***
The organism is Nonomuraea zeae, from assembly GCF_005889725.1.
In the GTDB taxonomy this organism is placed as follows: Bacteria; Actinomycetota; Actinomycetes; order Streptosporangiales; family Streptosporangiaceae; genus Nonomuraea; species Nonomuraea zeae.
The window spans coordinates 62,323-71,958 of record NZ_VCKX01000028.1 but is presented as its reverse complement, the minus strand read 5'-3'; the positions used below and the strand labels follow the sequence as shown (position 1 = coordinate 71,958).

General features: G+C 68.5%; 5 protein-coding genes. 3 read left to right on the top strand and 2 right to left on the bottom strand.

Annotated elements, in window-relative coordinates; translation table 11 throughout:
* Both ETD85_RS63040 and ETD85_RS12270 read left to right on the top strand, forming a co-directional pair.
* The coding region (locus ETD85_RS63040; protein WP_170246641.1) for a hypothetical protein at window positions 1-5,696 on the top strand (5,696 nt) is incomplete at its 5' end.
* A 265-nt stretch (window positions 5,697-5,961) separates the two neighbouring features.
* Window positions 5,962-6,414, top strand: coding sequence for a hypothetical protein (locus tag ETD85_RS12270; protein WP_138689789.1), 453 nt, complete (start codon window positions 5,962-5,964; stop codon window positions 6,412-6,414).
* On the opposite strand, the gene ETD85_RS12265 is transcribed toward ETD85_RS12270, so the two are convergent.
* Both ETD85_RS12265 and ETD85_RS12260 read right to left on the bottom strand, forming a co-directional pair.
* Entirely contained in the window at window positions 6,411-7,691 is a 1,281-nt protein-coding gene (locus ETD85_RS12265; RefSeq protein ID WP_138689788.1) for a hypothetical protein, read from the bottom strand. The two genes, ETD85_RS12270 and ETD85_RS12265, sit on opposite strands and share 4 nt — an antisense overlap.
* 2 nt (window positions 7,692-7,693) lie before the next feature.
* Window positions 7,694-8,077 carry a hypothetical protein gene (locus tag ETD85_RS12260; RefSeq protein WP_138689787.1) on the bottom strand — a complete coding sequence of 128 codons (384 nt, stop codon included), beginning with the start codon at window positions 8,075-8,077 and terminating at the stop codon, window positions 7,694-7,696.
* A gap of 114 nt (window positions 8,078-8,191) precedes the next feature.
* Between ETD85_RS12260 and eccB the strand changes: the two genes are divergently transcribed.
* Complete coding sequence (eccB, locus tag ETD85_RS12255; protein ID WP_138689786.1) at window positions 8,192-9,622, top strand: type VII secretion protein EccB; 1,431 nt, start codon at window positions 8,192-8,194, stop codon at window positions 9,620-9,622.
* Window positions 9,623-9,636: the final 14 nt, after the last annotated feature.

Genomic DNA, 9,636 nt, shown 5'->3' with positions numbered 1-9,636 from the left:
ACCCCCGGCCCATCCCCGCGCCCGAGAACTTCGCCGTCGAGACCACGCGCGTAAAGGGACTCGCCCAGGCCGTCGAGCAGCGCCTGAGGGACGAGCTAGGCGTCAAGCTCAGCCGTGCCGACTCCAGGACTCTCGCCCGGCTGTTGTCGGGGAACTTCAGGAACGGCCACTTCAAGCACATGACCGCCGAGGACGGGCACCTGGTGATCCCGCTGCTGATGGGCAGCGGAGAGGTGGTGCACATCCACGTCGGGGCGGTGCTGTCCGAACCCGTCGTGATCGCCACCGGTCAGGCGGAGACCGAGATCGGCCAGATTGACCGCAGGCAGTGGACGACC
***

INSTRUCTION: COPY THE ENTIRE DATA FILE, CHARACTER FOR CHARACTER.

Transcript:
The organism is Nonomuraea zeae, from assembly GCF_005889725.1.
In the GTDB taxonomy this organism is placed as follows: Bacteria; Actinomycetota; Actinomycetes; order Streptosporangiales; family Streptosporangiaceae; genus Nonomuraea; species Nonomuraea zeae.
The window spans coordinates 62,323-71,958 of record NZ_VCKX01000028.1 but is presented as its reverse complement, the minus strand read 5'-3'; the positions used below and the strand labels follow the sequence as shown (position 1 = coordinate 71,958).

General features: G+C 68.5%; 5 protein-coding genes. 3 read left to right on the top strand and 2 right to left on the bottom strand.

Annotated elements, in window-relative coordinates; translation table 11 throughout:
* Both ETD85_RS63040 and ETD85_RS12270 read left to right on the top strand, forming a co-directional pair.
* The coding region (locus ETD85_RS63040; protein WP_170246641.1) for a hypothetical protein at window positions 1-5,696 on the top strand (5,696 nt) is incomplete at its 5' end.
* A 265-nt stretch (window positions 5,697-5,961) separates the two neighbouring features.
* Window positions 5,962-6,414, top strand: coding sequence for a hypothetical protein (locus tag ETD85_RS12270; protein WP_138689789.1), 453 nt, complete (start codon window positions 5,962-5,964; stop codon window positions 6,412-6,414).
* On the opposite strand, the gene ETD85_RS12265 is transcribed toward ETD85_RS12270, so the two are convergent.
* Both ETD85_RS12265 and ETD85_RS12260 read right to left on the bottom strand, forming a co-directional pair.
* Entirely contained in the window at window positions 6,411-7,691 is a 1,281-nt protein-coding gene (locus ETD85_RS12265; RefSeq protein ID WP_138689788.1) for a hypothetical protein, read from the bottom strand. The two genes, ETD85_RS12270 and ETD85_RS12265, sit on opposite strands and share 4 nt — an antisense overlap.
* 2 nt (window positions 7,692-7,693) lie before the next feature.
* Window positions 7,694-8,077 carry a hypothetical protein gene (locus tag ETD85_RS12260; RefSeq protein WP_138689787.1) on the bottom strand — a complete coding sequence of 128 codons (384 nt, stop codon included), beginning with the start codon at window positions 8,075-8,077 and terminating at the stop codon, window positions 7,694-7,696.
* A gap of 114 nt (window positions 8,078-8,191) precedes the next feature.
* Between ETD85_RS12260 and eccB the strand changes: the two genes are divergently transcribed.
* Complete coding sequence (eccB, locus tag ETD85_RS12255; protein ID WP_138689786.1) at window positions 8,192-9,622, top strand: type VII secretion protein EccB; 1,431 nt, start codon at window positions 8,192-8,194, stop codon at window positions 9,620-9,622.
* Window positions 9,623-9,636: the final 14 nt, after the last annotated feature.

Genomic DNA, 9,636 nt, shown 5'->3' with positions numbered 1-9,636 from the left:
ACCCCCGGCCCATCCCCGCGCCCGAGAACTTCGCCGTCGAGACCACGCGCGTAAAGGGACTCGCCCAGGCCGTCGAGCAGCGCCTGAGGGACGAGCTAGGCGTCAAGCTCAGCCGTGCCGACTCCAGGACTCTCGCCCGGCTGTTGTCGGGGAACTTCAGGAACGGCCACTTCAAGCACATGACCGCCGAGGACGGGCACCTGGTGATCCCGCTGCTGATGGGCAGCGGAGAGGTGGTGCACATCCACGTCGGGGCGGTGCTGTCCGAACCCGTCGTGATCGCCACCGGTCAGGCGGAGACCGAGATCGGCCAGATTGACCGCAGGCAGTGGACGACC